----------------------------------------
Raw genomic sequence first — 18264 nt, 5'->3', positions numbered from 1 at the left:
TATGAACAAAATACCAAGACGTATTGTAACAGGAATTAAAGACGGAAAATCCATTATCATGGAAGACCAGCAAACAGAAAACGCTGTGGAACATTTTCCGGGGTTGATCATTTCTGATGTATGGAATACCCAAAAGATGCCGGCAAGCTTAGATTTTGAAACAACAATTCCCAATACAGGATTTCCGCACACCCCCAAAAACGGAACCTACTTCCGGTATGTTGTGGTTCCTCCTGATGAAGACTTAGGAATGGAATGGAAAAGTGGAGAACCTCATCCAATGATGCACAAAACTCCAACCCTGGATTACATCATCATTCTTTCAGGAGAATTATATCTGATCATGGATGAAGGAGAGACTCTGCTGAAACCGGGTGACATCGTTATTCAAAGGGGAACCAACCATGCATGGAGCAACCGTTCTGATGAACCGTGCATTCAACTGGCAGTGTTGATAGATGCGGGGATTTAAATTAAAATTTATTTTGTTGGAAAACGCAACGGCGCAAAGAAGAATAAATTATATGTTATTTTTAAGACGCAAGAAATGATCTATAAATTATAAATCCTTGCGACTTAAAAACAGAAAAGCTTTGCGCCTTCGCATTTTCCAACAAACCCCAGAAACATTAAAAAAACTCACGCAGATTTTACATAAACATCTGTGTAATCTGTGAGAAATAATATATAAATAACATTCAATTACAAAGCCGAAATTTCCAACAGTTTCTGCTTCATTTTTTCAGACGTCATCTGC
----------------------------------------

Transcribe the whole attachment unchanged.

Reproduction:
Raw genomic sequence first — 18264 nt, 5'->3', positions numbered from 1 at the left:
TATGAACAAAATACCAAGACGTATTGTAACAGGAATTAAAGACGGAAAATCCATTATCATGGAAGACCAGCAAACAGAAAACGCTGTGGAACATTTTCCGGGGTTGATCATTTCTGATGTATGGAATACCCAAAAGATGCCGGCAAGCTTAGATTTTGAAACAACAATTCCCAATACAGGATTTCCGCACACCCCCAAAAACGGAACCTACTTCCGGTATGTTGTGGTTCCTCCTGATGAAGACTTAGGAATGGAATGGAAAAGTGGAGAACCTCATCCAATGATGCACAAAACTCCAACCCTGGATTACATCATCATTCTTTCAGGAGAATTATATCTGATCATGGATGAAGGAGAGACTCTGCTGAAACCGGGTGACATCGTTATTCAAAGGGGAACCAACCATGCATGGAGCAACCGTTCTGATGAACCGTGCATTCAACTGGCAGTGTTGATAGATGCGGGGATTTAAATTAAAATTTATTTTGTTGGAAAACGCAACGGCGCAAAGAAGAATAAATTATATGTTATTTTTAAGACGCAAGAAATGATCTATAAATTATAAATCCTTGCGACTTAAAAACAGAAAAGCTTTGCGCCTTCGCATTTTCCAACAAACCCCAGAAACATTAAAAAAACTCACGCAGATTTTACATAAACATCTGTGTAATCTGTGAGAAATAATATATAAATAACATTCAATTACAAAGCCGAAATTTCCAACAGTTTCTGCTTCATTTTTTCAGACGTCATCTGC